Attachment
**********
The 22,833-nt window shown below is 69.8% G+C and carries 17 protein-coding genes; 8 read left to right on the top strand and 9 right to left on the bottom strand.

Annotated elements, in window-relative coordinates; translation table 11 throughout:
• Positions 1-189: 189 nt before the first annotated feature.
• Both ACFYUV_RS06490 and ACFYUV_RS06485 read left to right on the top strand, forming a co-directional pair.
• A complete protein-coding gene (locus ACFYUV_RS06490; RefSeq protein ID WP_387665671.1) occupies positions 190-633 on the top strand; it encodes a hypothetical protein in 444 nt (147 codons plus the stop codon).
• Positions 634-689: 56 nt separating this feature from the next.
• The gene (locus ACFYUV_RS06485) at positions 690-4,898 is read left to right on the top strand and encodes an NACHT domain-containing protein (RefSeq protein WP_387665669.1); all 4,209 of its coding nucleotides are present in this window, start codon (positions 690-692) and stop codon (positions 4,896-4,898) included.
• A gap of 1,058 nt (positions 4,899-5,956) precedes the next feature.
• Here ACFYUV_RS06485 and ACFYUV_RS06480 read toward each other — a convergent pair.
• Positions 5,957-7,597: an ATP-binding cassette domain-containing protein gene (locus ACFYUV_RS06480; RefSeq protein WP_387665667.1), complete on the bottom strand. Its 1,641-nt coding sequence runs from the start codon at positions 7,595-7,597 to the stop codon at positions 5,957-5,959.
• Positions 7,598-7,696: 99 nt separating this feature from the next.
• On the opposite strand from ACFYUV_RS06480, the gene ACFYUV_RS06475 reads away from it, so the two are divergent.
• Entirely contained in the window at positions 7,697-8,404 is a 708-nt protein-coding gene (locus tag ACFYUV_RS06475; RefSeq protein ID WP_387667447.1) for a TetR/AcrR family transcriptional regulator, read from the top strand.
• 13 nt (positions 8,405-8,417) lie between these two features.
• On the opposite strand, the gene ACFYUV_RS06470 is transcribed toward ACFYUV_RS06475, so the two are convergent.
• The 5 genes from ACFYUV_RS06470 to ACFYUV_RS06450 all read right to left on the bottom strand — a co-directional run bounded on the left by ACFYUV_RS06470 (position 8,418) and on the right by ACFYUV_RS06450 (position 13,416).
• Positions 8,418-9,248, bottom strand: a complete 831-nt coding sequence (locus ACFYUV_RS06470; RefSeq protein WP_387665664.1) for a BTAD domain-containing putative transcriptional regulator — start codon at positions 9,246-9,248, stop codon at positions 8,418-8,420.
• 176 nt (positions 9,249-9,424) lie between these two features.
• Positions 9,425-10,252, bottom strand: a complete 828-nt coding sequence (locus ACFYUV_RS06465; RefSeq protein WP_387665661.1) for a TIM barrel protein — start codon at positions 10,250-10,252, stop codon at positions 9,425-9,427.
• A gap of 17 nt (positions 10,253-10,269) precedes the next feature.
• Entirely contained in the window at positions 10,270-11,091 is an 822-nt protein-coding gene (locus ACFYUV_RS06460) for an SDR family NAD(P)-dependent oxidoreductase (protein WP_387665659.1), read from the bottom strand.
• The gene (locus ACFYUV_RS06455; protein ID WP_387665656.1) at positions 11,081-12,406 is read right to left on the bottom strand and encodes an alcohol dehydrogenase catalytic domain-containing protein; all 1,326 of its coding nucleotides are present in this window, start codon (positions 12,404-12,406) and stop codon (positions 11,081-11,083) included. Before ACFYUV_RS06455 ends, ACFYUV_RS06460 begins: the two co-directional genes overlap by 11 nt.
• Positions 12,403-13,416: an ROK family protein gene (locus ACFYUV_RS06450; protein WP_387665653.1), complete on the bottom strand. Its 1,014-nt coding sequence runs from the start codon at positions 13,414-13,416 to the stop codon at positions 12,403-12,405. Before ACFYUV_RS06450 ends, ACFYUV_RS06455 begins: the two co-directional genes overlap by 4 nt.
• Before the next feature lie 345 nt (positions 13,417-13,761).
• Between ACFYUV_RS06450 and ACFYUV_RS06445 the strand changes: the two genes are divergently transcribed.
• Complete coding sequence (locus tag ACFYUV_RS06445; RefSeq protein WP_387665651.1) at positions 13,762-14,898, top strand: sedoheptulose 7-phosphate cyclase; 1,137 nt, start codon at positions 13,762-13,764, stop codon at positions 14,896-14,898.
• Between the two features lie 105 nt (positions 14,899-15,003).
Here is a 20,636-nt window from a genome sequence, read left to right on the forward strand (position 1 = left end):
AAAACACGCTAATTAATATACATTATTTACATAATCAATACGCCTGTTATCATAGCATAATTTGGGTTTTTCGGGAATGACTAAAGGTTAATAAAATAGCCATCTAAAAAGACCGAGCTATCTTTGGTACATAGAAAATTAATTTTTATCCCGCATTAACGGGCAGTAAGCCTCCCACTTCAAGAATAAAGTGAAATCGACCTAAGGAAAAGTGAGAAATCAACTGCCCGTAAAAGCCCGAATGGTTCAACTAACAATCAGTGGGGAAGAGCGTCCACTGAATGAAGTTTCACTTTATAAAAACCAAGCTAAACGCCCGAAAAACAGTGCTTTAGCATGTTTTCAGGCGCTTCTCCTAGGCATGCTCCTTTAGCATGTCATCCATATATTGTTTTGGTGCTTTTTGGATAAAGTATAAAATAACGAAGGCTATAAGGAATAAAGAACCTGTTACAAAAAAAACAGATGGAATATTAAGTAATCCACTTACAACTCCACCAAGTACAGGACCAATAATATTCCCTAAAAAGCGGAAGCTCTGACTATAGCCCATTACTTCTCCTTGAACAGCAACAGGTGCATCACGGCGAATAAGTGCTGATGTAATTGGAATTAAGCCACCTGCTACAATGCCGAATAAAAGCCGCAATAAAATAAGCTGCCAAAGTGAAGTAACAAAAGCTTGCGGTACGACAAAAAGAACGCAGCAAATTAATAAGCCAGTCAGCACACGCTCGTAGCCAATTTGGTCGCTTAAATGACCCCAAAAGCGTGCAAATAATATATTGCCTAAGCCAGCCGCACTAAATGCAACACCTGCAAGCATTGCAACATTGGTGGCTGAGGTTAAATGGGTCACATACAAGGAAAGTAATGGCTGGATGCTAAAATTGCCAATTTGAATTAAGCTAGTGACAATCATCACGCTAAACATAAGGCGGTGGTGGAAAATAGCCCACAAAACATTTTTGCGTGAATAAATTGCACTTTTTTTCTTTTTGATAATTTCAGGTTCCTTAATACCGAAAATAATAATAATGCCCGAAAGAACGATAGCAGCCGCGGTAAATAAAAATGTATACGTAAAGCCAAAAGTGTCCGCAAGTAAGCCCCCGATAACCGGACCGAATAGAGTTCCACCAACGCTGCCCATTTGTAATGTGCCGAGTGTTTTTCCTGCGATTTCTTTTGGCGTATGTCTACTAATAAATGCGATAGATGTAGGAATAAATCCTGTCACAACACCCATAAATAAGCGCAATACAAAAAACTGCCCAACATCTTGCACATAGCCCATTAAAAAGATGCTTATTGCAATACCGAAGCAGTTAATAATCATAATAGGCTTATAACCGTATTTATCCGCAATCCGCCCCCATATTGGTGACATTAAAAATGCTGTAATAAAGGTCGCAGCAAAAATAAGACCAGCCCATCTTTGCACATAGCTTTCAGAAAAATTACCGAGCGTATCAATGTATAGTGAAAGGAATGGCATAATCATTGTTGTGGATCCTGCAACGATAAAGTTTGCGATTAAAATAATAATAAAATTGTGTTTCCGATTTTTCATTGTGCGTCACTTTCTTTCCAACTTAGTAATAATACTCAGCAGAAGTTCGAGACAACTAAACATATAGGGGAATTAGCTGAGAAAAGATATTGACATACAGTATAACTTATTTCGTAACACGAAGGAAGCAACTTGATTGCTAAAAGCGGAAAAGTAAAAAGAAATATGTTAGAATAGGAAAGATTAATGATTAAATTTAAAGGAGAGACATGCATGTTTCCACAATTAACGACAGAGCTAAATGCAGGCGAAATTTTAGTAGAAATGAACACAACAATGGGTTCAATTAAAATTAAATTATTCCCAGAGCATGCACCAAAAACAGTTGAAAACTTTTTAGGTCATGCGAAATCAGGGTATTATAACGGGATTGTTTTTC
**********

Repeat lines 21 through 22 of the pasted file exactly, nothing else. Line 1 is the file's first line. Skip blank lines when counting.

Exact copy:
• Entirely contained in the window at positions 10,270-11,091 is an 822-nt protein-coding gene (locus ACFYUV_RS06460) for an SDR family NAD(P)-dependent oxidoreductase (protein WP_387665659.1), read from the bottom strand.
• The gene (locus ACFYUV_RS06455; protein ID WP_387665656.1) at positions 11,081-12,406 is read right to left on the bottom strand and encodes an alcohol dehydrogenase catalytic domain-containing protein; all 1,326 of its coding nucleotides are present in this window, start codon (positions 12,404-12,406) and stop codon (positions 11,081-11,083) included. Before ACFYUV_RS06455 ends, ACFYUV_RS06460 begins: the two co-directional genes overlap by 11 nt.